Having posted some of the studies of the Salisbury Crags in Edinburgh I thought I’d post a few of the finished paintings. Most of them are sold but I still have these three which I am very fond of. They are painted in artist quality oil paint on oil primed board and framed with a double white Japanese wood.
Artist quality oil paints are quite different from student quality oils but some professional painters I have met are not aware that there is an artists quality oil. Winsor and Newtown (W&N) for instance makes a student quality oil called Winton-which is perfectly serviceable-which being made from synthetic pigments the colours have a uniform flatness and a deadness which is apparent to the more practised eye. Artists quality oil vary in transparency and flow from colour to colour being made from real pigments which also explains the difference in price between one colours and another.
For instance browns (Series 1 W&N) like Yellow Ochre or Burnt Sienna or Raw Umber are usually cheapest being made with earth pigments while blues such as Cobalt or Cerulean(Series 4 W&N) are more expensive. Currently a 37 ml tube of Winsor & Newtown Rose Dore(Series 6 W&N)often used for painting flesh colours, sells at €39.99 (RRP £27.99) though I have seen it on offer at €33.99. Expensive for a struggling artist.
For students who are experimenting or working on big surfaces the student quality is the only way to go but the artist quality is a must for serious professional painters. Certainly once I started using them I found it hard to work with the lower quality paints though I will admit to using some of the student quality browns and whites if I was stuck and needed larger quantities for under pinning as they are by dint of the pigment used in them as near as dammit to artists quality.
Artists used to grind their own colours-or have an apprentice to do it. I made my own colours once too. It’s simple yet time-consuming because the powdered pigment needs to be ground into oil (Poppy or cold pressed Linseed oil) with a glass muller by hand. I still have some of the colours I made, my Magenta being the most successful.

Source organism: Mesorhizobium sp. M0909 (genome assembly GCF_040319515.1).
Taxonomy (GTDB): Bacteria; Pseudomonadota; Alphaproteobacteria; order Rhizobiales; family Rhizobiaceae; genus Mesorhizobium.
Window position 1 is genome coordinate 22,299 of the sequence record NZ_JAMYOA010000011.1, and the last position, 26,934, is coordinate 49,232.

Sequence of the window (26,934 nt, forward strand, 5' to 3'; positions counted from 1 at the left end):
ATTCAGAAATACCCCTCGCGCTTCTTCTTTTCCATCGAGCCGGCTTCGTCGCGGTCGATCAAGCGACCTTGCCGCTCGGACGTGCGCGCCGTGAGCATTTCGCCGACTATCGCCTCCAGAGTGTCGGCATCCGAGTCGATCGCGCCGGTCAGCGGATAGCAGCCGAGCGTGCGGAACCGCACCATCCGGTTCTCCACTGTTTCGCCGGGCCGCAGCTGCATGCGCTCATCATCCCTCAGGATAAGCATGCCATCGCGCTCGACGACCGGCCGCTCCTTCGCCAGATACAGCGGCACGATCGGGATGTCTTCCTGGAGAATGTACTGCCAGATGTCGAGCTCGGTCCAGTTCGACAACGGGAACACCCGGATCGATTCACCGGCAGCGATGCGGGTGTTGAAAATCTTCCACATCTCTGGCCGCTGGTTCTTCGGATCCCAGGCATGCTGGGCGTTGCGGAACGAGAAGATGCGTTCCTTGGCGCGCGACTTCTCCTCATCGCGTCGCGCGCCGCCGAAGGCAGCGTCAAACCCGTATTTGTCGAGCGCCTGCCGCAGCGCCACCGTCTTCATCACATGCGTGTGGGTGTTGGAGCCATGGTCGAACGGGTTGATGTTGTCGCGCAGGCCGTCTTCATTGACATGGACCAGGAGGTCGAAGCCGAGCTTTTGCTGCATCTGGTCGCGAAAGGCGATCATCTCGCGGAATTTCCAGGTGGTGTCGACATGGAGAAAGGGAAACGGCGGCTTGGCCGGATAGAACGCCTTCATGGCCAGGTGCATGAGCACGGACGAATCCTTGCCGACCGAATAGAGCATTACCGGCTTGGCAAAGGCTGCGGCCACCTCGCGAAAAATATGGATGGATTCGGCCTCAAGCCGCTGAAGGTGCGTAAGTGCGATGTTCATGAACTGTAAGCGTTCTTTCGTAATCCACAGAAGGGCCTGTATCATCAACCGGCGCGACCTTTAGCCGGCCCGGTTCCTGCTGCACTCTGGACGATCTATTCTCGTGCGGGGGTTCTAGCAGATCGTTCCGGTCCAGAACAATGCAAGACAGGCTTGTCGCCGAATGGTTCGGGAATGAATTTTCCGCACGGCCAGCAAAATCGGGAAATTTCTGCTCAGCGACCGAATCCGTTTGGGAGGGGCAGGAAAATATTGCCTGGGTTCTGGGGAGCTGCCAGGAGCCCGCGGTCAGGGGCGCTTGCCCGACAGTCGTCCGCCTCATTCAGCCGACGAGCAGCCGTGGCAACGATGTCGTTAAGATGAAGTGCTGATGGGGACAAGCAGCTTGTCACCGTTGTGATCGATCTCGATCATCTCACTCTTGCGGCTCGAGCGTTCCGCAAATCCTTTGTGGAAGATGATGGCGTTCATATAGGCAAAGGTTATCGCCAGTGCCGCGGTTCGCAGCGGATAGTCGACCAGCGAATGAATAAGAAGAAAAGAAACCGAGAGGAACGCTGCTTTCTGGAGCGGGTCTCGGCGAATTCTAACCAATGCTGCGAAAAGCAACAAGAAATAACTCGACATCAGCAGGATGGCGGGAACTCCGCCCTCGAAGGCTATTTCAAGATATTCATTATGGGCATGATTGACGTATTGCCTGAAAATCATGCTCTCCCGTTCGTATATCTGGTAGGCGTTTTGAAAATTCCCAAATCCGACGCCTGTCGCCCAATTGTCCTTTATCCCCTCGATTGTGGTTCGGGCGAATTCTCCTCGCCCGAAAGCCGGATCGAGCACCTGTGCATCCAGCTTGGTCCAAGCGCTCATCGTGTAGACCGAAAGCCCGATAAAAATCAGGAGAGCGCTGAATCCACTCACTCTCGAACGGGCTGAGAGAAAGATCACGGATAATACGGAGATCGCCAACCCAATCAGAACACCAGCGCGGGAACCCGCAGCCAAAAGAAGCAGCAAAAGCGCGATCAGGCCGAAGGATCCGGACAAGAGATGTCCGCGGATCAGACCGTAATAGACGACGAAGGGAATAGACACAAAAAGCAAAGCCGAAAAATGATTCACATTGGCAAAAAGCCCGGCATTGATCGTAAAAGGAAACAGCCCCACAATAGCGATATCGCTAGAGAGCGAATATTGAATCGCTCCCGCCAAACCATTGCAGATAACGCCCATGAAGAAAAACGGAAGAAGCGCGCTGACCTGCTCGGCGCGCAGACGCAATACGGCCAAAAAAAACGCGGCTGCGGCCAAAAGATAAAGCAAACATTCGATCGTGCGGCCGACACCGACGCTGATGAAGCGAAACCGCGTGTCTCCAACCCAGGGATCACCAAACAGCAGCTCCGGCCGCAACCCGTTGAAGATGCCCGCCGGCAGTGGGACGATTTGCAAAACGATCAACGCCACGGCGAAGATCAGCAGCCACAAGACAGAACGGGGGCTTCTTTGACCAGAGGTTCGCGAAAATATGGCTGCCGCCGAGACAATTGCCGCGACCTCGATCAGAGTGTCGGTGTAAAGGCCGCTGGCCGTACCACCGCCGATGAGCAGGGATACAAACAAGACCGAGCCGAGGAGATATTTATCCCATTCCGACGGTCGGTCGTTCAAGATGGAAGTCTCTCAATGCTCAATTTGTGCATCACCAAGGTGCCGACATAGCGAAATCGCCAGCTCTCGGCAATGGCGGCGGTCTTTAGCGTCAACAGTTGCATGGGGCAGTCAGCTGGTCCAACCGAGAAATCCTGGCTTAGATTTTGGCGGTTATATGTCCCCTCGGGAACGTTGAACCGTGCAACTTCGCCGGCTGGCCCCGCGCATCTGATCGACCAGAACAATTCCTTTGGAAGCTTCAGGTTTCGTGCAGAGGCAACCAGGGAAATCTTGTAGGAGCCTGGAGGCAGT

The history of pigments can be quite fascinating. Indian Yellow for instance was purportedly made from the urine of cows that were fed on mango leaves. Prussian Blue was invented by a Berlin paint maker trying to make a red. Carmine or Cochineal was made from the blood of bugs (and used to dye military uniforms to hide the colour of blood) while Ultramarine Blue came from grinding lapis lazuli which was mined in Afghanistan, some saying from only one particular mine. It was called Ultramarine because, for Europeans, it literally came across the sea.
Colour was not only used by painters but by cloth makers and colour was hugely important for the ruling classes as the more expensively dyed your clothes the more powerful you appeared. Black would have been used only by the sophisticated and wealthy in the 1400s for instance. So colour and its ancillaries played a part in world politics.
Alum, for instance, was a rare commodity which was used to set dye in clothes, was in the control of the Muslim world until 1458 when a mine was found near Rome giving the Vatican a European monopoly for decades which in turn would have affected relations with the Muslim world and changed the need for defending or establishing Christian outposts or colonies. To read more Victorias Finlay’s book Colour is a concise history of pigments and her travels across around the world to find the truth of them.
As for the paintings you can also find them in my Etsy shop here or contact me using the blogs contact form with any queries.